Those words were first spoken by Zechariah in about 500BC. And here is the Lord Jesus, half a millennium later, riding into Jerusalem, ready to shed his blood so that those held captive by sin can be set free, and he comes riding on a donkey.

Let’s take note of two things here, as we start our season of advent:

Firstly, God expects his people to be patient. The promises of God made through Zechariah 500 years early, were themselves the continuation of promises made by God 100s of years before. But despite the long wait, God hadn’t forgotten his promise to send Jesus, And we should take comfort in that during our own wait for Jesus to return.

Secondly, notice that the prophecy was fulfilled literally. The lord Jesus didn’t ride a metaphorical donkey, nor did he come to shed metaphorical blood, nor did he come to be a metaphorical king. He came on a real donkey, to shed real blood and to be God’s real chosen King.

And so just as the prophecies regarding our lords first coming were fulfilled in reality, we should expect the promises of our Lord’s second coming to be fulfilled in reality. At his first coming, our Lord came to earth literally in person and he will come to earth literally in person the second time.

He came in humility once, literally to suffer; he will come again in glory, laterally to reign.
Every prediction about our Lord’s first coming was fulfilled, and so will every prophecy about our Lord’s second coming. And for the Christian, and the Christian alone, that is a wonderfully assuring truth.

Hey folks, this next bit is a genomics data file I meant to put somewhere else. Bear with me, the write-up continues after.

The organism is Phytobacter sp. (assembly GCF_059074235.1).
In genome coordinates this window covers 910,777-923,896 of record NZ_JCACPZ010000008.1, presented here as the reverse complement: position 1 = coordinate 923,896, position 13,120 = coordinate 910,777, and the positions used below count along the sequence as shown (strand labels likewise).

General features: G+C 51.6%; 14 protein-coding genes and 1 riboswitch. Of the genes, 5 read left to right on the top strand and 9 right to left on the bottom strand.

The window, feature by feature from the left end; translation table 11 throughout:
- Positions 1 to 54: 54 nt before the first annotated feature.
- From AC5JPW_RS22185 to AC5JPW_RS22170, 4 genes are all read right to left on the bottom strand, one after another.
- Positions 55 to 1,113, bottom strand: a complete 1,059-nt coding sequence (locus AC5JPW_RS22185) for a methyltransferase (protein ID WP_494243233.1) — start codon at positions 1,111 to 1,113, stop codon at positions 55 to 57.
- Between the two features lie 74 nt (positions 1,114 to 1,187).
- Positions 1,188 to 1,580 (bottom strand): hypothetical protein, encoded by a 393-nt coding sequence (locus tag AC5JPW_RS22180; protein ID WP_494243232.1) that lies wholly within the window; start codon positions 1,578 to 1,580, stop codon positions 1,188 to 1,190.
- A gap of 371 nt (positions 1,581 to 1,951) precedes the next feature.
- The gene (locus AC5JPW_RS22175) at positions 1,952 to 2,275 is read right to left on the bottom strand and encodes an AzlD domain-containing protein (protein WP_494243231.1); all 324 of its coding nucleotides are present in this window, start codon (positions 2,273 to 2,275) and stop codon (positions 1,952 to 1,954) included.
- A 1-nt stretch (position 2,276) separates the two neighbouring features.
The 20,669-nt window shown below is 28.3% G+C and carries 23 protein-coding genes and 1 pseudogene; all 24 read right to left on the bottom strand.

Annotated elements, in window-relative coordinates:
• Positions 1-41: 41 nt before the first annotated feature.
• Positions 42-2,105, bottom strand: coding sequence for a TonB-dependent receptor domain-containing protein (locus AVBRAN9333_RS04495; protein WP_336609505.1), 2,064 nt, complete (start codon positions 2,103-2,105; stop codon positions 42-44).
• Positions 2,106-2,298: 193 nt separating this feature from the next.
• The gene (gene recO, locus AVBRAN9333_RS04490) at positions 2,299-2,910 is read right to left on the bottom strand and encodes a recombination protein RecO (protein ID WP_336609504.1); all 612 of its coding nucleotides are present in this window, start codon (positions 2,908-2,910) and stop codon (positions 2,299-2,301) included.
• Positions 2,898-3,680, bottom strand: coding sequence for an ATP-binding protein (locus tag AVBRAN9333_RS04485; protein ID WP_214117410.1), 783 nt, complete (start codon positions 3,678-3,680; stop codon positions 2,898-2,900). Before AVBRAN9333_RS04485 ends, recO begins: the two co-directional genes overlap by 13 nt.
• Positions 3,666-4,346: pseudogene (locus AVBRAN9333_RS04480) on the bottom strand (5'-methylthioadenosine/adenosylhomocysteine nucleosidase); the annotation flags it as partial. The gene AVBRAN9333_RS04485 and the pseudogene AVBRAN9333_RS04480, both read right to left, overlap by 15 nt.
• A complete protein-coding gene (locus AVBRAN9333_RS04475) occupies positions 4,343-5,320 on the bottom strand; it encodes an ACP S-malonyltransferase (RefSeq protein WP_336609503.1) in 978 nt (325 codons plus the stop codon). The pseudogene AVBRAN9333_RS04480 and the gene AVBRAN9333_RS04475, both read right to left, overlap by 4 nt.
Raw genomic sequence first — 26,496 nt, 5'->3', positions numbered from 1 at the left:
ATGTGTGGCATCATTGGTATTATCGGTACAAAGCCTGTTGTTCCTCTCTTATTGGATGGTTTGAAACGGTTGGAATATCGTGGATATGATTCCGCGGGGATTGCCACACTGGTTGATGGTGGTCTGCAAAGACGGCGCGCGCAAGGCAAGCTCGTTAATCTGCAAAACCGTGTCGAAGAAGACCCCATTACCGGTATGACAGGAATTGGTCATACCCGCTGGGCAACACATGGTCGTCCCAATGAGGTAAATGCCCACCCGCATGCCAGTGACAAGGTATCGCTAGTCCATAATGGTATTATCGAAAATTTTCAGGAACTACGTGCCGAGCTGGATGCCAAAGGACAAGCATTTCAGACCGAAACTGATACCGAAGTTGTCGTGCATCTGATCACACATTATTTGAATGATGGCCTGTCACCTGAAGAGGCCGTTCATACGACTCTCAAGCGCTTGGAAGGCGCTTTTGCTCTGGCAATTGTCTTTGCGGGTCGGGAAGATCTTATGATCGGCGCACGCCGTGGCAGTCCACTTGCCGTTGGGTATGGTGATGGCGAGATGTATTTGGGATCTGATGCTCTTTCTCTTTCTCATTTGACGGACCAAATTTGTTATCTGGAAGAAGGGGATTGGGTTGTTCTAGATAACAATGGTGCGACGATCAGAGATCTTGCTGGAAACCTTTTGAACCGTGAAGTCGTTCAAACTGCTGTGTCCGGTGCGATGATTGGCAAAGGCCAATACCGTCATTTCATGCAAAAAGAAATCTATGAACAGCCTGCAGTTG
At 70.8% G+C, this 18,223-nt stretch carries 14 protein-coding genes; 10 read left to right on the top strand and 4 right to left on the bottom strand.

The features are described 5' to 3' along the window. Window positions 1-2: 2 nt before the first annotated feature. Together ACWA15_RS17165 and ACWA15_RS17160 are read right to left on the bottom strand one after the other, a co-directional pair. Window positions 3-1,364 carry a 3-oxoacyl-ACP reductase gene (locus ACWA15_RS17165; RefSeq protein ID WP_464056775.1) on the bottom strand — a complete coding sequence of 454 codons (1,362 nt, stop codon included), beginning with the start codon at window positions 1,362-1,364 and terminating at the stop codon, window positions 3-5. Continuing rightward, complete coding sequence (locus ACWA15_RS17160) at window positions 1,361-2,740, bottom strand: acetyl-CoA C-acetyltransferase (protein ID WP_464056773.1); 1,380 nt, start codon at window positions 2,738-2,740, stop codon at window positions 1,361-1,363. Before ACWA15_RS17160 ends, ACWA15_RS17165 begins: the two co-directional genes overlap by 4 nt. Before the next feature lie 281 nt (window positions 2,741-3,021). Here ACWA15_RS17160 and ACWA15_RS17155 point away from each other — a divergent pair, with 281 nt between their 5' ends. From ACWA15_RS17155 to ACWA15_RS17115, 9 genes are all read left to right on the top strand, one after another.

It means when we read in the bible of our Glorious future with Christ there need be no doubt in our hearts. It has been promised, it will be accomplished.

Now before we finish with this passage, let’s look at how the people of Jesus own day responded to his coming.

We are told that in verses 10 and 11.

Verse 10:
When Jesus entered Jerusalem, the whole city was stirred and asked, "Who is this?"

And what should the answer have been? Well it should have been something like:

“This is Jesus, God’s appointed king”
“This is Jesus, the one who was promised, the messiah”

But instead, we get verse 11:

The crowds answered, "This is Jesus, the prophet from Nazareth in Galilee."

They have understood something of who Jesus is, but for all their singing and all their palm waving, they have missed punch line, they’ve missed out on who Jesus is. He’s not a profit, he’s the son of God, he is The Messiah, The Christ, God’s King.

Now there are lot’s of different reasons why they might have been so mistaken, but all of them come down to the same thing, the sort of messiah the people were expecting was not the messiah promised in scripture, and as such they did not know Jesus when he came to them.
It will be an even more tribal thing not to know Jesus when he comes a second time, but that will be the theme of anther advent reading, but for now, let’s resolve to know truly the Jesus of scripture and so to be ready for him when he comes.